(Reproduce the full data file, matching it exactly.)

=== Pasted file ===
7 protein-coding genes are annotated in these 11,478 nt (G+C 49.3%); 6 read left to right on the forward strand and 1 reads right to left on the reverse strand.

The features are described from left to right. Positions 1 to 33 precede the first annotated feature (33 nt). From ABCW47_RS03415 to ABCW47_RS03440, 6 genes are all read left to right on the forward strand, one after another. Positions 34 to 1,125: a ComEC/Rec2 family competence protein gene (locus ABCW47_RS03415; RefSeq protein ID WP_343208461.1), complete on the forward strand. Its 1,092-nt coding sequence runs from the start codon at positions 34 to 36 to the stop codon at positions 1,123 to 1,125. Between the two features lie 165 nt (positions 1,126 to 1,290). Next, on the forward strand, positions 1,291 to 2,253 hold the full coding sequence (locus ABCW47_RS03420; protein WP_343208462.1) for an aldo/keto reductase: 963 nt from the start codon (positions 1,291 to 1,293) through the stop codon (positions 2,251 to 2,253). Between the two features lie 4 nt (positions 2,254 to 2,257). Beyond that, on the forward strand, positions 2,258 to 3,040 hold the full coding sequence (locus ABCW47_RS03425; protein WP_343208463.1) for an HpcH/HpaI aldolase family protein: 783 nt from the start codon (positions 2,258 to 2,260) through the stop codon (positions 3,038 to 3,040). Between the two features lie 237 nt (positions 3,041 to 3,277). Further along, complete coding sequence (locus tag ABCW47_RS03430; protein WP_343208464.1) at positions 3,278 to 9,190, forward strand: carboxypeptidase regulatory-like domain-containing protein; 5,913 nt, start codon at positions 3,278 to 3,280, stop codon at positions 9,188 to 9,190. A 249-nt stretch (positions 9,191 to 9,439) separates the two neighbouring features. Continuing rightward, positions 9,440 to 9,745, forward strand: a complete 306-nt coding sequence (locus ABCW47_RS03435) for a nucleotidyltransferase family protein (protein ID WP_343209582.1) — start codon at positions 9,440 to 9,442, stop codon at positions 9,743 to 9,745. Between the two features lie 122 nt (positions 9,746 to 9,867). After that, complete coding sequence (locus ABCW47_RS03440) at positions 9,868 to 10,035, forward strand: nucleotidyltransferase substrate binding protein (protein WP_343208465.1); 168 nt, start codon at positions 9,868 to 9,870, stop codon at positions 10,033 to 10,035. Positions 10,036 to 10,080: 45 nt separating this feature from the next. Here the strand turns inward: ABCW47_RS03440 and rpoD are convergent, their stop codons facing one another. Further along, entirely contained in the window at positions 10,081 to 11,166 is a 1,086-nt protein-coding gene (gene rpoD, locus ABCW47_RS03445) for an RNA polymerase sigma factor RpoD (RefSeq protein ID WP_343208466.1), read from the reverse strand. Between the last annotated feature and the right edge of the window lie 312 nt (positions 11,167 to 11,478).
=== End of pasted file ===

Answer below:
7 protein-coding genes are annotated in these 11,478 nt (G+C 49.3%); 6 read left to right on the forward strand and 1 reads right to left on the reverse strand.

The features are described from left to right. Positions 1 to 33 precede the first annotated feature (33 nt). From ABCW47_RS03415 to ABCW47_RS03440, 6 genes are all read left to right on the forward strand, one after another. Positions 34 to 1,125: a ComEC/Rec2 family competence protein gene (locus ABCW47_RS03415; RefSeq protein ID WP_343208461.1), complete on the forward strand. Its 1,092-nt coding sequence runs from the start codon at positions 34 to 36 to the stop codon at positions 1,123 to 1,125. Between the two features lie 165 nt (positions 1,126 to 1,290). Next, on the forward strand, positions 1,291 to 2,253 hold the full coding sequence (locus ABCW47_RS03420; protein WP_343208462.1) for an aldo/keto reductase: 963 nt from the start codon (positions 1,291 to 1,293) through the stop codon (positions 2,251 to 2,253). Between the two features lie 4 nt (positions 2,254 to 2,257). Beyond that, on the forward strand, positions 2,258 to 3,040 hold the full coding sequence (locus ABCW47_RS03425; protein WP_343208463.1) for an HpcH/HpaI aldolase family protein: 783 nt from the start codon (positions 2,258 to 2,260) through the stop codon (positions 3,038 to 3,040). Between the two features lie 237 nt (positions 3,041 to 3,277). Further along, complete coding sequence (locus tag ABCW47_RS03430; protein WP_343208464.1) at positions 3,278 to 9,190, forward strand: carboxypeptidase regulatory-like domain-containing protein; 5,913 nt, start codon at positions 3,278 to 3,280, stop codon at positions 9,188 to 9,190. A 249-nt stretch (positions 9,191 to 9,439) separates the two neighbouring features. Continuing rightward, positions 9,440 to 9,745, forward strand: a complete 306-nt coding sequence (locus ABCW47_RS03435) for a nucleotidyltransferase family protein (protein ID WP_343209582.1) — start codon at positions 9,440 to 9,442, stop codon at positions 9,743 to 9,745. Between the two features lie 122 nt (positions 9,746 to 9,867). After that, complete coding sequence (locus ABCW47_RS03440) at positions 9,868 to 10,035, forward strand: nucleotidyltransferase substrate binding protein (protein WP_343208465.1); 168 nt, start codon at positions 9,868 to 9,870, stop codon at positions 10,033 to 10,035. Positions 10,036 to 10,080: 45 nt separating this feature from the next. Here the strand turns inward: ABCW47_RS03440 and rpoD are convergent, their stop codons facing one another. Further along, entirely contained in the window at positions 10,081 to 11,166 is a 1,086-nt protein-coding gene (gene rpoD, locus ABCW47_RS03445) for an RNA polymerase sigma factor RpoD (RefSeq protein ID WP_343208466.1), read from the reverse strand. Between the last annotated feature and the right edge of the window lie 312 nt (positions 11,167 to 11,478).